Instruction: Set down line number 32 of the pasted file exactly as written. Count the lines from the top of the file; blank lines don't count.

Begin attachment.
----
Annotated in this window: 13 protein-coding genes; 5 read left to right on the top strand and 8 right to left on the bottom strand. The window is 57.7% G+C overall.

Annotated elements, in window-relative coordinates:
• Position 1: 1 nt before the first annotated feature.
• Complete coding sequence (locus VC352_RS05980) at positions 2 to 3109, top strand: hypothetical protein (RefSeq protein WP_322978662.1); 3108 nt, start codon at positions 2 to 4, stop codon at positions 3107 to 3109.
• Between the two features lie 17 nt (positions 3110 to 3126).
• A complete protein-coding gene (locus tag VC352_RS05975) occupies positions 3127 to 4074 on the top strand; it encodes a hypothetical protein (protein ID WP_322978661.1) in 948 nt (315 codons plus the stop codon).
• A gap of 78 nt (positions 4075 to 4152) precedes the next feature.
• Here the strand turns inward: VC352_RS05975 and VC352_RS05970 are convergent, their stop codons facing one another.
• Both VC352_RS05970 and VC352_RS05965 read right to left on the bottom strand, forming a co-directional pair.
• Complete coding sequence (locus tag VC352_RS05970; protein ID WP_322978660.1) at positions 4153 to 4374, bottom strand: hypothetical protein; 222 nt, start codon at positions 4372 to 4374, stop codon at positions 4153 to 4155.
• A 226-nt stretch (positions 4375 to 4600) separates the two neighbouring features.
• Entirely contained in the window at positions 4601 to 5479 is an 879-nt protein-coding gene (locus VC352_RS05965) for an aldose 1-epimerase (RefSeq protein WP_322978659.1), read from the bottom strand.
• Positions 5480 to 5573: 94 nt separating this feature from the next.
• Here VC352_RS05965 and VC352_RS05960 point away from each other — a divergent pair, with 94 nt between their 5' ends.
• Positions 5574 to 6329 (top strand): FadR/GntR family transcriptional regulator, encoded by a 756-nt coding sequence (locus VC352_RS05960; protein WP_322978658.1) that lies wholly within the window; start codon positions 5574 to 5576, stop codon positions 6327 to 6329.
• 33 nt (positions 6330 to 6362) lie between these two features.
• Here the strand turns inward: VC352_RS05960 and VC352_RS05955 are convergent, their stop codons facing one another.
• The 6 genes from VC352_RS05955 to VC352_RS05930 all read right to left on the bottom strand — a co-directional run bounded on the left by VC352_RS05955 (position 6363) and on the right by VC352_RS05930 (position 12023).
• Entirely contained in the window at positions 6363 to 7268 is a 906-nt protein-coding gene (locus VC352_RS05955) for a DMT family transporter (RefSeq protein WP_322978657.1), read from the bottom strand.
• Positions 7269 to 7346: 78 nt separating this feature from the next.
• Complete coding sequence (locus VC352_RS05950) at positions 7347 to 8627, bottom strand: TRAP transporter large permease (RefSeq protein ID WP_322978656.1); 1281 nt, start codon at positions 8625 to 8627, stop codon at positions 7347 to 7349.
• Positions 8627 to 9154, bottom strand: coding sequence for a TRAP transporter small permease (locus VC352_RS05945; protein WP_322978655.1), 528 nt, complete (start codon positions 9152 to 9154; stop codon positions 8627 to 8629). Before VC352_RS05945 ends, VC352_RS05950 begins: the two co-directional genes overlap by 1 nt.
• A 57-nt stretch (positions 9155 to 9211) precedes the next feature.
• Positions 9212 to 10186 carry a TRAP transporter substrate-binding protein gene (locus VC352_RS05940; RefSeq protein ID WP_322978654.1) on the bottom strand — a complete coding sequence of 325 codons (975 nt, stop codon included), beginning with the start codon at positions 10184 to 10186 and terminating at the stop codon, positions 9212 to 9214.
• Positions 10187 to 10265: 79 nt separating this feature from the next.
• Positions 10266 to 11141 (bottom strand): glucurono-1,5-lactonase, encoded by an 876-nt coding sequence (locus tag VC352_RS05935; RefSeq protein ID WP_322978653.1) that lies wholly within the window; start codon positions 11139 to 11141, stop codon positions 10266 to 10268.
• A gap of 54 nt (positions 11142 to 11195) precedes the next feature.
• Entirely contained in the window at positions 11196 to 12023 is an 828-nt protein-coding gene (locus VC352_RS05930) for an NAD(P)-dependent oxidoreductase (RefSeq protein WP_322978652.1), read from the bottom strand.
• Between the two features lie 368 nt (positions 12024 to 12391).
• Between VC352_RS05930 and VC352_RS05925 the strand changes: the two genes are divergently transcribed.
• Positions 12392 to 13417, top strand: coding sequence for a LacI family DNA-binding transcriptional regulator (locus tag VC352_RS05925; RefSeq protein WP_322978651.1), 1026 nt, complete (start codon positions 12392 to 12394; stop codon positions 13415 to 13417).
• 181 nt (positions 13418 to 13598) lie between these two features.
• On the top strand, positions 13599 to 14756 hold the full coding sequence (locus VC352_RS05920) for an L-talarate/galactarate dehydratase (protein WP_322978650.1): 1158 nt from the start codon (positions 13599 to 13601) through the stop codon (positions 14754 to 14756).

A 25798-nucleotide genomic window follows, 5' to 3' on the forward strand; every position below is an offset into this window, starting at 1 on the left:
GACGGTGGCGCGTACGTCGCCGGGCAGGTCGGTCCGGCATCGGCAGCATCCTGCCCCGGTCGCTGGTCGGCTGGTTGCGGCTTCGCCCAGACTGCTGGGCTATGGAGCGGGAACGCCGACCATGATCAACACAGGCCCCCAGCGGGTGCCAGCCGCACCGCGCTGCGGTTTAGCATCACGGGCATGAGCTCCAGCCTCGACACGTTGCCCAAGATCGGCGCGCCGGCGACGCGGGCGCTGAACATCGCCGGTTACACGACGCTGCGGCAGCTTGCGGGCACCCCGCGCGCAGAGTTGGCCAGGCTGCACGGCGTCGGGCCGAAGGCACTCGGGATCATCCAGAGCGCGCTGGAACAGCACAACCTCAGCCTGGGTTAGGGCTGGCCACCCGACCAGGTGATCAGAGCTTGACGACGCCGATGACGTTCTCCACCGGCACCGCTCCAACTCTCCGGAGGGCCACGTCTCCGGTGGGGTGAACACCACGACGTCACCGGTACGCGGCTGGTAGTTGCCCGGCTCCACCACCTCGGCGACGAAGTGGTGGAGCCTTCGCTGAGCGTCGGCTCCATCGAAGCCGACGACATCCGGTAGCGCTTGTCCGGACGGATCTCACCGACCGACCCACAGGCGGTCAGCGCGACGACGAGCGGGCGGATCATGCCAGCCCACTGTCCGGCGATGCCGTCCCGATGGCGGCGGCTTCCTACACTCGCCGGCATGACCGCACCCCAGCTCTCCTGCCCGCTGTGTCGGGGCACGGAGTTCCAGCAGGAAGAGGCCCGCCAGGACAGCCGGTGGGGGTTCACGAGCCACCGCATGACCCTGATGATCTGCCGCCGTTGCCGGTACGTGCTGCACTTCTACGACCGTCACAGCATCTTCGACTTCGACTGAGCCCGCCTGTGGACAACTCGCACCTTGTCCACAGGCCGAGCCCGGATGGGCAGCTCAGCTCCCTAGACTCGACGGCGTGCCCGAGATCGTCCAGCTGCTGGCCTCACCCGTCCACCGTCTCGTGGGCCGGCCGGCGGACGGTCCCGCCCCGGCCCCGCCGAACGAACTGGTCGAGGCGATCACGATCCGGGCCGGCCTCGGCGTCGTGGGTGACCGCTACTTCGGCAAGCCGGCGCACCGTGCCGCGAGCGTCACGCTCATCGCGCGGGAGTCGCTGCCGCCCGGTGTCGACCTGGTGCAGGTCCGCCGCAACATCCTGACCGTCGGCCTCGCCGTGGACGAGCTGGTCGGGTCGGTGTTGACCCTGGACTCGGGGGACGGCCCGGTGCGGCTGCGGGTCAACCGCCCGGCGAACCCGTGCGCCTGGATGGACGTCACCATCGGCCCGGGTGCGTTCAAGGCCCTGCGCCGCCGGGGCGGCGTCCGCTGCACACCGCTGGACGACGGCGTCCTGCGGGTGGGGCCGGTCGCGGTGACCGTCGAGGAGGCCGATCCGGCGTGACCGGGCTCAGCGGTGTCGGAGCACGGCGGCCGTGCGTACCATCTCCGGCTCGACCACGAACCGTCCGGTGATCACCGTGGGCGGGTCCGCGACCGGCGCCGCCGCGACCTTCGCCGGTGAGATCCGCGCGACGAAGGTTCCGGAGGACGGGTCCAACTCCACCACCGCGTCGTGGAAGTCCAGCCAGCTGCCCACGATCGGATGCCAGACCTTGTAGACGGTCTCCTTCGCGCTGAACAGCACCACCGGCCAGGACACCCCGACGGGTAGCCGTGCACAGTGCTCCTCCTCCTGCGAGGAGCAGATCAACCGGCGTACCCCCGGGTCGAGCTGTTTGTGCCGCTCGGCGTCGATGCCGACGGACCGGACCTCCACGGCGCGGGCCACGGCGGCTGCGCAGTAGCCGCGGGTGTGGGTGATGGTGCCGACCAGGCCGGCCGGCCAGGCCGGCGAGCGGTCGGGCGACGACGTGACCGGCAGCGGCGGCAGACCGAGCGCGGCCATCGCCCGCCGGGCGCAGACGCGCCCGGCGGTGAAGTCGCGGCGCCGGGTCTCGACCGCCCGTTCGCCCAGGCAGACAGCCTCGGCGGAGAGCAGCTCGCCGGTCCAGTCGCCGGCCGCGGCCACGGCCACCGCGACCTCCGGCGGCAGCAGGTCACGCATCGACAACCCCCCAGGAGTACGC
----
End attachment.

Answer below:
• 181 nt (positions 13418 to 13598) lie between these two features.